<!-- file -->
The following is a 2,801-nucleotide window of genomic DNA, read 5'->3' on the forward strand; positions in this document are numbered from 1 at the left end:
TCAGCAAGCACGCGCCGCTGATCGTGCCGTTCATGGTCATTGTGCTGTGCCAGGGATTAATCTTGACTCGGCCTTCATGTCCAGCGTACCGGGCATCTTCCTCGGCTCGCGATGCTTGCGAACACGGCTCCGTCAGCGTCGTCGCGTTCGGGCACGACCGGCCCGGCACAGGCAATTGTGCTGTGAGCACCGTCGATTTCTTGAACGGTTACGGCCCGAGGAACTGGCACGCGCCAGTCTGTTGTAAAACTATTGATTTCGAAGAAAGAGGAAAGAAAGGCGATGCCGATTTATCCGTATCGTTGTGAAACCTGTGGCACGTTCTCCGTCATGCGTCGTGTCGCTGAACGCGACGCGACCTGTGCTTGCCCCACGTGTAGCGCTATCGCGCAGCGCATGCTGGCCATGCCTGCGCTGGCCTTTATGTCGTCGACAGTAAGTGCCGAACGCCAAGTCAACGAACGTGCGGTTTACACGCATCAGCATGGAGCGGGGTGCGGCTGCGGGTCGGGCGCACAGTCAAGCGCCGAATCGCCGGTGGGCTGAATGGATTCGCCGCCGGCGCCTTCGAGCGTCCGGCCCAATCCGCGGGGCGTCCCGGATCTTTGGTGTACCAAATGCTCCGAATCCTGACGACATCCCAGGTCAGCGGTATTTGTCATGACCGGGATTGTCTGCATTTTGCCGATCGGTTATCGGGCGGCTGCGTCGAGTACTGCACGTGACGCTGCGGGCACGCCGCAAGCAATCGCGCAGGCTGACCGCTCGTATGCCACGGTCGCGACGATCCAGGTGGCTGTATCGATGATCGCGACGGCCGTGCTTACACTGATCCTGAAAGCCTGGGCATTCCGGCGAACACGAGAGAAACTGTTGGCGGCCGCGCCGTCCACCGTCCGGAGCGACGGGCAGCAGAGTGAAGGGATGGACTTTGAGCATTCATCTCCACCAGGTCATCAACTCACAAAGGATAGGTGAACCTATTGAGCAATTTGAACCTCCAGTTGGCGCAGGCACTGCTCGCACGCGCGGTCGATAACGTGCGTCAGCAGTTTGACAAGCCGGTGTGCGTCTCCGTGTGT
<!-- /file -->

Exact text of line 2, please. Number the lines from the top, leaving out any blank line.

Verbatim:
TCAGCAAGCACGCGCCGCTGATCGTGCCGTTCATGGTCATTGTGCTGTGCCAGGGATTAATCTTGACTCGGCCTTCATGTCCAGCGTACCGGGCATCTTCCTCGGCTCGCGATGCTTGCGAACACGGCTCCGTCAGCGTCGTCGCGTTCGGGCACGACCGGCCCGGCACAGGCAATTGTGCTGTGAGCACCGTCGATTTCTTGAACGGTTACGGCCCGAGGAACTGGCACGCGCCAGTCTGTTGTAAAACTATTGATTTCGAAGAAAGAGGAAAGAAAGGCGATGCCGATTTATCCGTATCGTTGTGAAACCTGTGGCACGTTCTCCGTCATGCGTCGTGTCGCTGAACGCGACGCGACCTGTGCTTGCCCCACGTGTAGCGCTATCGCGCAGCGCATGCTGGCCATGCCTGCGCTGGCCTTTATGTCGTCGACAGTAAGTGCCGAACGCCAAGTCAACGAACGTGCGGTTTACACGCATCAGCATGGAGCGGGGTGCGGCTGCGGGTCGGGCGCACAGTCAAGCGCCGAATCGCCGGTGGGCTGAATGGATTCGCCGCCGGCGCCTTCGAGCGTCCGGCCCAATCCGCGGGGCGTCCCGGATCTTTGGTGTACCAAATGCTCCGAATCCTGACGACATCCCAGGTCAGCGGTATTTGTCATGACCGGGATTGTCTGCATTTTGCCGATCGGTTATCGGGCGGCTGCGTCGAGTACTGCACGTGACGCTGCGGGCACGCCGCAAGCAATCGCGCAGGCTGACCGCTCGTATGCCACGGTCGCGACGATCCAGGTGGCTGTATCGATGATCGCGACGGCCGTGCTTACACTGATCCTGAAAGCCTGGGCATTCCGGCGAACACGAGAGAAACTGTTGGCGGCCGCGCCGTCCACCGTCCGGAGCGACGGGCAGCAGAGTGAAGGGATGGACTTTGAGCATTCATCTCCACCAGGTCATCAACTCACAAAGGATAGGTGAACCTATTGAGCAATTTGAACCTCCAGTTGGCGCAGGCACTGCTCGCACGCGCGGTCGATAACGTGCGTCAGCAGTTTGACAAGCCGGTGTGCGTCTCCGTGTGT